Is CDATA "structure"?

Tom Otvos tom.otvos at
Thu Jul 15 14:57:16 BST 1999

Hello all,
I was hoping that the general wisdom on this list might be able to help
settle a development debate we are having here.  In an app we are working
on, we are creating XML documents that have, as content to some elements,
HTML.  When writing out these documents, the elements which contain HTML
wrap their content in CDATA sections to avoid having to entity-encode all of
the angle brackets and ampersands.
Now, as product development progressed, we found that we wanted to preserve
the formatting of the HTML content, which required entity-encoding carriage
returns in the HTML so that the parser would return them correctly.
Naturally, the entity encodings had to appear outside of a CDATA section, so
the HTML elements were now broken up into many smaller CDATA sections,
separated by entity-encoded carriage returns.  
It was starting to look goofy, but it worked ok.  Then (just for fun) we
opened up our documents in a variety of XML editors (like IE5, which I know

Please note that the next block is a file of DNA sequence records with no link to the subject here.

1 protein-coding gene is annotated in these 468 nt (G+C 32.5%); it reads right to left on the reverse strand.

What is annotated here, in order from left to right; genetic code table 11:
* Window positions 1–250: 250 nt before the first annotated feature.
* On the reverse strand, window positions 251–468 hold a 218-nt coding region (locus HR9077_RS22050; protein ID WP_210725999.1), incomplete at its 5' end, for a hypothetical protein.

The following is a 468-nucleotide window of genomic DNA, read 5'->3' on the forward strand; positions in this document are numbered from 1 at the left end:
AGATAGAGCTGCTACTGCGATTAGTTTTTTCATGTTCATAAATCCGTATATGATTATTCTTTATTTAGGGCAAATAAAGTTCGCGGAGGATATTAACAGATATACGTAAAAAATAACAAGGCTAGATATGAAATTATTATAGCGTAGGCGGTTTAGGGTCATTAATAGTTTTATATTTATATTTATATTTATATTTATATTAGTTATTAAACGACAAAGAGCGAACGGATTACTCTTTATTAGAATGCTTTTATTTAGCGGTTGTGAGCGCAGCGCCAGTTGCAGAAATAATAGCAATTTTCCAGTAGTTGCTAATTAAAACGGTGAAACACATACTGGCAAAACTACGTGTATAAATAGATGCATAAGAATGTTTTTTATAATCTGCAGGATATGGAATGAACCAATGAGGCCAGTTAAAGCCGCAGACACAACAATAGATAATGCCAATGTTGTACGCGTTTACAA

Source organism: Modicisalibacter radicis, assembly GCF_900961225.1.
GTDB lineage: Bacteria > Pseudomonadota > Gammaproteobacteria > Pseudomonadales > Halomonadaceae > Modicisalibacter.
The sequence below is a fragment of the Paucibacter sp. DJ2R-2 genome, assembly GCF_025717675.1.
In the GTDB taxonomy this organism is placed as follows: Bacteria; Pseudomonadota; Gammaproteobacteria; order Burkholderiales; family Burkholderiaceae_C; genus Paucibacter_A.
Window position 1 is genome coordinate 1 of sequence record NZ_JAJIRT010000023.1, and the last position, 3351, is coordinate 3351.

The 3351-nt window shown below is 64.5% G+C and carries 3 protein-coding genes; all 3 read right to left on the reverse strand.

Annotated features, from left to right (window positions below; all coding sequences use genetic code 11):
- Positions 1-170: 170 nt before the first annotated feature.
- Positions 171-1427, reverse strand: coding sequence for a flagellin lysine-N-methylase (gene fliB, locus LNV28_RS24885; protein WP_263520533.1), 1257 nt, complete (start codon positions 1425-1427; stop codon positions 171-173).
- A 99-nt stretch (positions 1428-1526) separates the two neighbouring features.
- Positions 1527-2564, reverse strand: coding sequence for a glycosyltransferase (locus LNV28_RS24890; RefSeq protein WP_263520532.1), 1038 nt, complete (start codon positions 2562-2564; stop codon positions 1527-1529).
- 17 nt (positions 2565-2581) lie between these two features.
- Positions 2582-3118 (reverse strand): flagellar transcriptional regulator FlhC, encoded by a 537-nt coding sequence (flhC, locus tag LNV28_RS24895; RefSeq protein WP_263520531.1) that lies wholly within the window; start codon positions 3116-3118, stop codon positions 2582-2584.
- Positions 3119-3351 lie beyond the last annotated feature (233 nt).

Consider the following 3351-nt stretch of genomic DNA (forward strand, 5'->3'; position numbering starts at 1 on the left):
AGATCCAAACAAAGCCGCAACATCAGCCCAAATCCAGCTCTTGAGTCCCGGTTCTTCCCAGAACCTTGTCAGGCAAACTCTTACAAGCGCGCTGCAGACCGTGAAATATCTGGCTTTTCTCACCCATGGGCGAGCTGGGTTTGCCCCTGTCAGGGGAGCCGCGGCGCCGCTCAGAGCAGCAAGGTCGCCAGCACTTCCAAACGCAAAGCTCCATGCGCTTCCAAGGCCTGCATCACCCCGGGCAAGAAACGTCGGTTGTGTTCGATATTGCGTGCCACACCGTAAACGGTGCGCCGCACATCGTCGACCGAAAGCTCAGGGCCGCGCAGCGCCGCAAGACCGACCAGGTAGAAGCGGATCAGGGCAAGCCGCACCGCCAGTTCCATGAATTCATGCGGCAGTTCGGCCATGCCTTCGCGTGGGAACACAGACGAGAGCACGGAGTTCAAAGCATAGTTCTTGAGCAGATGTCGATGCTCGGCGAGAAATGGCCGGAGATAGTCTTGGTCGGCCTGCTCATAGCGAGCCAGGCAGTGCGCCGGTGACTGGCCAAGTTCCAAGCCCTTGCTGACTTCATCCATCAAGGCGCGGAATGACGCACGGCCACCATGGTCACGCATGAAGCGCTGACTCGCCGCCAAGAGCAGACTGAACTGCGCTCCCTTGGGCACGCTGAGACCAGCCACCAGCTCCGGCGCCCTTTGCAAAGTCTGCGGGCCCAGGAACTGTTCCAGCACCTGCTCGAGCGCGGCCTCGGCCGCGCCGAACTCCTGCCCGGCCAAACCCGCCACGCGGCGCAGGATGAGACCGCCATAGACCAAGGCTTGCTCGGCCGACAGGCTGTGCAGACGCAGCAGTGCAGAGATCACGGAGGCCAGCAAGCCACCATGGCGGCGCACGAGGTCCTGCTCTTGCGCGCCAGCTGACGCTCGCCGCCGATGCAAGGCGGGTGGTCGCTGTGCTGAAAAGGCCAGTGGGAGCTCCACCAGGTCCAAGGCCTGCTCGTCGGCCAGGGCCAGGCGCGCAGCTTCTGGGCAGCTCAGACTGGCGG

is not an editor but it does display the structure).  To our surprise, the
CDATA sections were showing up in the structure, whereas the entity
encodings were silently converted.  A debate ensued as to whether or not
this was right, and whether or not our use of CDATA was "dumb".  The
proposed alternative was to skip CDATA altogether and just entity-encode the
HTML, making it virtually illegible in a text editor but very readable in an
XML editor.
So, my question is should CDATA sections in an XML document be considered
structural, and warrant being displayed in an XML editor, or should they be
considered more like "parser control" and be silently interpreted in the
same way that entity encodings are?  Although we cannot change the way the
current crop of XML editors behaves, it would be nice to know what the
conventional wisdom *thinks* should be happening.
Tom Otvos
Director of Research, Pervasive Software Inc.
"Try not! Do, or do not. There is no 'try'." - Yoda

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